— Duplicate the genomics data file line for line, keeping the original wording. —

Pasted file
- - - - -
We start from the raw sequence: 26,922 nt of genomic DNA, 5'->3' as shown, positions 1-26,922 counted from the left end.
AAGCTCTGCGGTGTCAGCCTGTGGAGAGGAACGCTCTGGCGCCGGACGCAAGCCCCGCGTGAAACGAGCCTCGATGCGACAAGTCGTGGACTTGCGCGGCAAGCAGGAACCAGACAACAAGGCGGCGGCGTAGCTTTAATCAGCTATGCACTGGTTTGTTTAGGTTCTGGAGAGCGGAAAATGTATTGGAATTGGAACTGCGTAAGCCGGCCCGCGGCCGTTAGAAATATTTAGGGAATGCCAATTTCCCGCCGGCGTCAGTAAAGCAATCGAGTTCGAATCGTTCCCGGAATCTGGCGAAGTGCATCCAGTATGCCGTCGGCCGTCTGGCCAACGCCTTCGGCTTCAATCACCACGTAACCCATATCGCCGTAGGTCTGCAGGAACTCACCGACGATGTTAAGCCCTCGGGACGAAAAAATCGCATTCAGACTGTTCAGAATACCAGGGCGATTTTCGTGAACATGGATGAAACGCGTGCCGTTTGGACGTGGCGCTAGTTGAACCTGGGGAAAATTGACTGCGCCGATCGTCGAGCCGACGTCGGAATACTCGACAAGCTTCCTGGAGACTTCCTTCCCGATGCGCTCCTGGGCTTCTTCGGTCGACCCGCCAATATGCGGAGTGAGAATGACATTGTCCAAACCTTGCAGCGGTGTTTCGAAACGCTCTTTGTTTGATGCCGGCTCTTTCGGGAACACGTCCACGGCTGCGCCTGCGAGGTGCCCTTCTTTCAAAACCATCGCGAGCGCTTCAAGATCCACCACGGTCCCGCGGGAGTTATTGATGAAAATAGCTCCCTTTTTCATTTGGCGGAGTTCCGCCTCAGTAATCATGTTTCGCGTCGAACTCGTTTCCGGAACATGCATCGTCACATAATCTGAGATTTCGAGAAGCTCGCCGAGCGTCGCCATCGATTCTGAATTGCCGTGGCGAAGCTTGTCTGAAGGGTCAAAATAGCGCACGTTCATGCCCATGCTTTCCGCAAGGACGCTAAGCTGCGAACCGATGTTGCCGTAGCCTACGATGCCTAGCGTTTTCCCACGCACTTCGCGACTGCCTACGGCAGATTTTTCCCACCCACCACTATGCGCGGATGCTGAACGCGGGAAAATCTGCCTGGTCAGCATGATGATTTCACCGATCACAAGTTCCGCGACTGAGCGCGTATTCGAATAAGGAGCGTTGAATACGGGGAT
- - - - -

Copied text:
We start from the raw sequence: 26,922 nt of genomic DNA, 5'->3' as shown, positions 1-26,922 counted from the left end.
AAGCTCTGCGGTGTCAGCCTGTGGAGAGGAACGCTCTGGCGCCGGACGCAAGCCCCGCGTGAAACGAGCCTCGATGCGACAAGTCGTGGACTTGCGCGGCAAGCAGGAACCAGACAACAAGGCGGCGGCGTAGCTTTAATCAGCTATGCACTGGTTTGTTTAGGTTCTGGAGAGCGGAAAATGTATTGGAATTGGAACTGCGTAAGCCGGCCCGCGGCCGTTAGAAATATTTAGGGAATGCCAATTTCCCGCCGGCGTCAGTAAAGCAATCGAGTTCGAATCGTTCCCGGAATCTGGCGAAGTGCATCCAGTATGCCGTCGGCCGTCTGGCCAACGCCTTCGGCTTCAATCACCACGTAACCCATATCGCCGTAGGTCTGCAGGAACTCACCGACGATGTTAAGCCCTCGGGACGAAAAAATCGCATTCAGACTGTTCAGAATACCAGGGCGATTTTCGTGAACATGGATGAAACGCGTGCCGTTTGGACGTGGCGCTAGTTGAACCTGGGGAAAATTGACTGCGCCGATCGTCGAGCCGACGTCGGAATACTCGACAAGCTTCCTGGAGACTTCCTTCCCGATGCGCTCCTGGGCTTCTTCGGTCGACCCGCCAATATGCGGAGTGAGAATGACATTGTCCAAACCTTGCAGCGGTGTTTCGAAACGCTCTTTGTTTGATGCCGGCTCTTTCGGGAACACGTCCACGGCTGCGCCTGCGAGGTGCCCTTCTTTCAAAACCATCGCGAGCGCTTCAAGATCCACCACGGTCCCGCGGGAGTTATTGATGAAAATAGCTCCCTTTTTCATTTGGCGGAGTTCCGCCTCAGTAATCATGTTTCGCGTCGAACTCGTTTCCGGAACATGCATCGTCACATAATCTGAGATTTCGAGAAGCTCGCCGAGCGTCGCCATCGATTCTGAATTGCCGTGGCGAAGCTTGTCTGAAGGGTCAAAATAGCGCACGTTCATGCCCATGCTTTCCGCAAGGACGCTAAGCTGCGAACCGATGTTGCCGTAGCCTACGATGCCTAGCGTTTTCCCACGCACTTCGCGACTGCCTACGGCAGATTTTTCCCACCCACCACTATGCGCGGATGCTGAACGCGGGAAAATCTGCCTGGTCAGCATGATGATTTCACCGATCACAAGTTCCGCGACTGAGCGCGTATTCGAATAAGGAGCGTTGAATACGGGGAT